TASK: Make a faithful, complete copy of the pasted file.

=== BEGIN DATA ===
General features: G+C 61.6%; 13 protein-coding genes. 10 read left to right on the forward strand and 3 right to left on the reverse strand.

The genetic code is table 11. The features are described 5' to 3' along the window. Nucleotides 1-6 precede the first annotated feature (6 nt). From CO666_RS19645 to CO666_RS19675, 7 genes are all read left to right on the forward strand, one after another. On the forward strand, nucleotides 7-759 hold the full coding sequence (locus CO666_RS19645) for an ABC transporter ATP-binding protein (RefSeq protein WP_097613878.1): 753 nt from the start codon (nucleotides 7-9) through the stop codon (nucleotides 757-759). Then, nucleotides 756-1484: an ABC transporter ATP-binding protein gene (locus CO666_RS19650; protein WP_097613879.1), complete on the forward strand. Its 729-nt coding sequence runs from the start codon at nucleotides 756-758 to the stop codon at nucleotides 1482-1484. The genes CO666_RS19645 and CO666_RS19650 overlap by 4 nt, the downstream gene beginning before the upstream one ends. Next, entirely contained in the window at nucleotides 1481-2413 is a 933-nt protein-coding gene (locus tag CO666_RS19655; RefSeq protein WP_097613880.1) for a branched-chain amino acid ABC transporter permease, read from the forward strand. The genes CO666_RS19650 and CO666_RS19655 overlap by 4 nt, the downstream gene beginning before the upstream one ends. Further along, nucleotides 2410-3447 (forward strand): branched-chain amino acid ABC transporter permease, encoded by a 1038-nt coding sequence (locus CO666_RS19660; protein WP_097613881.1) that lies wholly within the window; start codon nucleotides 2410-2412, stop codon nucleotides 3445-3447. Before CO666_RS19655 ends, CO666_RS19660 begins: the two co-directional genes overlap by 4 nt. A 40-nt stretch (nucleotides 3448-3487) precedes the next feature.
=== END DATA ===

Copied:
General features: G+C 61.6%; 13 protein-coding genes. 10 read left to right on the forward strand and 3 right to left on the reverse strand.

The genetic code is table 11. The features are described 5' to 3' along the window. Nucleotides 1-6 precede the first annotated feature (6 nt). From CO666_RS19645 to CO666_RS19675, 7 genes are all read left to right on the forward strand, one after another. On the forward strand, nucleotides 7-759 hold the full coding sequence (locus CO666_RS19645) for an ABC transporter ATP-binding protein (RefSeq protein WP_097613878.1): 753 nt from the start codon (nucleotides 7-9) through the stop codon (nucleotides 757-759). Then, nucleotides 756-1484: an ABC transporter ATP-binding protein gene (locus CO666_RS19650; protein WP_097613879.1), complete on the forward strand. Its 729-nt coding sequence runs from the start codon at nucleotides 756-758 to the stop codon at nucleotides 1482-1484. The genes CO666_RS19645 and CO666_RS19650 overlap by 4 nt, the downstream gene beginning before the upstream one ends. Next, entirely contained in the window at nucleotides 1481-2413 is a 933-nt protein-coding gene (locus tag CO666_RS19655; RefSeq protein WP_097613880.1) for a branched-chain amino acid ABC transporter permease, read from the forward strand. The genes CO666_RS19650 and CO666_RS19655 overlap by 4 nt, the downstream gene beginning before the upstream one ends. Further along, nucleotides 2410-3447 (forward strand): branched-chain amino acid ABC transporter permease, encoded by a 1038-nt coding sequence (locus CO666_RS19660; protein WP_097613881.1) that lies wholly within the window; start codon nucleotides 2410-2412, stop codon nucleotides 3445-3447. Before CO666_RS19655 ends, CO666_RS19660 begins: the two co-directional genes overlap by 4 nt. A 40-nt stretch (nucleotides 3448-3487) precedes the next feature.